Pope Francis is balancing out his apology for the crimes the Catholic Church committed against indigenous during the colonial-era conquest of the Americas with high praise for the Jesuit missions in Paraguay that brought Christianity and European-style education and economic organization to the natives.

The Argentine Jesuit praised the Jesuit "reductions," as the missions were known in Paraguay, as an almost utopian social and economic experiment — one that was immortalized in the 1986 film "The Mission." He said Saturday they were "one of the most important experiences of evangelization and social organization in history."

"There the Gospel was the soul and the life of communities which did not know hunger, unemployment, illiteracy or oppression," he said. "This historical experience shows us that, today too, a more humane society is possible."

The Jesuits founded the Paraguay missions in the 17th and 18th century as an alternative to the colonial encomienda system, in which Spain's king granted land in conquered territories to those who settled there, who then had indigenous peoples live there and work the land. The missions were relatively autonomous from Spanish rulers — intentionally so to protect the Guarani from the abuses of the encomienda leaders who wanted them as a source of labor.

The missions were well defended — the Jesuits created a Guarani militia — and were economically successful, with the Jesuits teaching the Guarani to have both individual and communal property to provide for families who couldn't provide for themselves, according to "The Jesuits in Latin America: 1549-2000," a history of the order on the continent written by the Jesuit historian, the Rev. Jeffrey Klaiber. Unlike missions elsewhere in the Americas, where indigenous rebellions against the missionaries were rife, there were no such rebellions by the Guarani in Paraguay, Klaiber wrote.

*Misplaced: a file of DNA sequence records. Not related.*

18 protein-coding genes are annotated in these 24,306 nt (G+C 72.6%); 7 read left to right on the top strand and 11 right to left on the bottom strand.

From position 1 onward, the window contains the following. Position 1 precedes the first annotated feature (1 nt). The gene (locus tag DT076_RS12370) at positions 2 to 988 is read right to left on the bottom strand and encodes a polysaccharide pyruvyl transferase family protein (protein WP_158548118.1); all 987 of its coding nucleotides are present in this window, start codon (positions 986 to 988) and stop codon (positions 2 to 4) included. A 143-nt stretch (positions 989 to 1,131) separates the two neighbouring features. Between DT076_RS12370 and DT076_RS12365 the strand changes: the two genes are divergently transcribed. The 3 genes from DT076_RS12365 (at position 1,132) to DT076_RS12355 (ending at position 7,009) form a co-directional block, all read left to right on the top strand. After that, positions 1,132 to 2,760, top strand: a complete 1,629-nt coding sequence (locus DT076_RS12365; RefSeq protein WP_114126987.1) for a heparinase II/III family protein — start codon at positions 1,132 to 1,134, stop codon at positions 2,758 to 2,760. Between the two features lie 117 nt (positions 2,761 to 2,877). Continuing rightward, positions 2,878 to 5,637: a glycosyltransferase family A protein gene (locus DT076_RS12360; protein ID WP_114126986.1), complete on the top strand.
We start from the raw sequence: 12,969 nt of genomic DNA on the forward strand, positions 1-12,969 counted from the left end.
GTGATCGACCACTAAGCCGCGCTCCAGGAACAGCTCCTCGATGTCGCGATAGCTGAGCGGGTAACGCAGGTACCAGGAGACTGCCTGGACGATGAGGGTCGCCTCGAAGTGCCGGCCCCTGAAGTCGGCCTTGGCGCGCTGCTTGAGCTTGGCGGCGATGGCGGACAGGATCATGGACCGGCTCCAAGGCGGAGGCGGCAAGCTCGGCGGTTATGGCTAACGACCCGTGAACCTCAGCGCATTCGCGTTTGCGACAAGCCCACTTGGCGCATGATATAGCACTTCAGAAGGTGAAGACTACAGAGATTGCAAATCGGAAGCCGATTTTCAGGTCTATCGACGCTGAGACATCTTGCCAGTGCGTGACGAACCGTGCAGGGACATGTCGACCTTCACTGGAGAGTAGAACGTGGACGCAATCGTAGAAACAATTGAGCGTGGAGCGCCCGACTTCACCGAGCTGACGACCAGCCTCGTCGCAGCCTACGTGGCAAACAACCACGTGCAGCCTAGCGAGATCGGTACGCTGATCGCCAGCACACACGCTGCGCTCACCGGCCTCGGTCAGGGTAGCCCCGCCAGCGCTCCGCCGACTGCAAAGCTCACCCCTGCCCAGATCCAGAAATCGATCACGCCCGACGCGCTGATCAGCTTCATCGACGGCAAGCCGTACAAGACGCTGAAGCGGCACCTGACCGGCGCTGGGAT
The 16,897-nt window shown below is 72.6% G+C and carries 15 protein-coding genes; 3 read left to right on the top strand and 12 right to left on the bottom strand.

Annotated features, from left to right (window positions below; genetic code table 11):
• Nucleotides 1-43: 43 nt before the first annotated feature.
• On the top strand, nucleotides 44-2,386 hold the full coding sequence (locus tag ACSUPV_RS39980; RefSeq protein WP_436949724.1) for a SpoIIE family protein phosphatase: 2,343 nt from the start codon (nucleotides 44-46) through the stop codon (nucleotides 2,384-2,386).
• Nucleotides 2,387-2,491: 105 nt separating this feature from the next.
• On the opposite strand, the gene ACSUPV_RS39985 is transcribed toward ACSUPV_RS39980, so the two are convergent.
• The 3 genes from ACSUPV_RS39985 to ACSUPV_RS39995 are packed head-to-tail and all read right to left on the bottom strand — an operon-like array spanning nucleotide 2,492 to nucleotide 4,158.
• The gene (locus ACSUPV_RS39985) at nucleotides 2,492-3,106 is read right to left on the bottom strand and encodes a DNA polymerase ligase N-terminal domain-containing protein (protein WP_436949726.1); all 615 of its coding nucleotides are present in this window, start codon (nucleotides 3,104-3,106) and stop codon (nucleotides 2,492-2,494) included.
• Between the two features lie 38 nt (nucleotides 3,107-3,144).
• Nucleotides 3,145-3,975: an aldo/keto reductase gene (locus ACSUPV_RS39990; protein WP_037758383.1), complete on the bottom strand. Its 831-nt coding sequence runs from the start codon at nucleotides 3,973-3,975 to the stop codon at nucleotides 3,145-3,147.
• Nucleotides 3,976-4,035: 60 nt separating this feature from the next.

Francis cited the Paraguayan mission experience as an example of the type of economic and social system that looks out for the common good rather than individual interests, and creates an inclusive society where the poor aren't left on the margins. It's the type of a financial system that he has been calling for repeatedly to correct the "perverse" global financial system today, and especially on his three-nation South American pilgrimage.

"Where there is love of people and a willingness to serve them, it is possible to create the conditions necessary for everyone to have access to basic goods, so that no one goes without," he said.

Francis comments came just days after he issued a sweeping apology for the sins and "crimes" of the Catholic Church against the continent's indigenous peoples — an apology that received thunderous applause from a gathering of indigenous and civil groups in neighboring Bolivia. By contrast, Francis' comments Saturday about the Jesuit missions were met with silence by a similar gathering of indigenous and non-governmental groups in Paraguay.

Ricardo Pavetti, a member of the Academy of Paraguayan History, said the Jesuits were eventually expelled by the Spanish from Paraguay in the mid-18th century precisely because the missions were so economically and militarily successful. He said the missions were hardly democratic and were at times "despotic," but that the Jesuit missionaries were highly capable men who taught the natives trades and how to read and write.

"With distance the Jesuits created something like, to use a metaphor, a communist Christian republic," he told The Associated Press. "It seems to be a contradiction, but it's the best illustration to understand what happened a long time ago."

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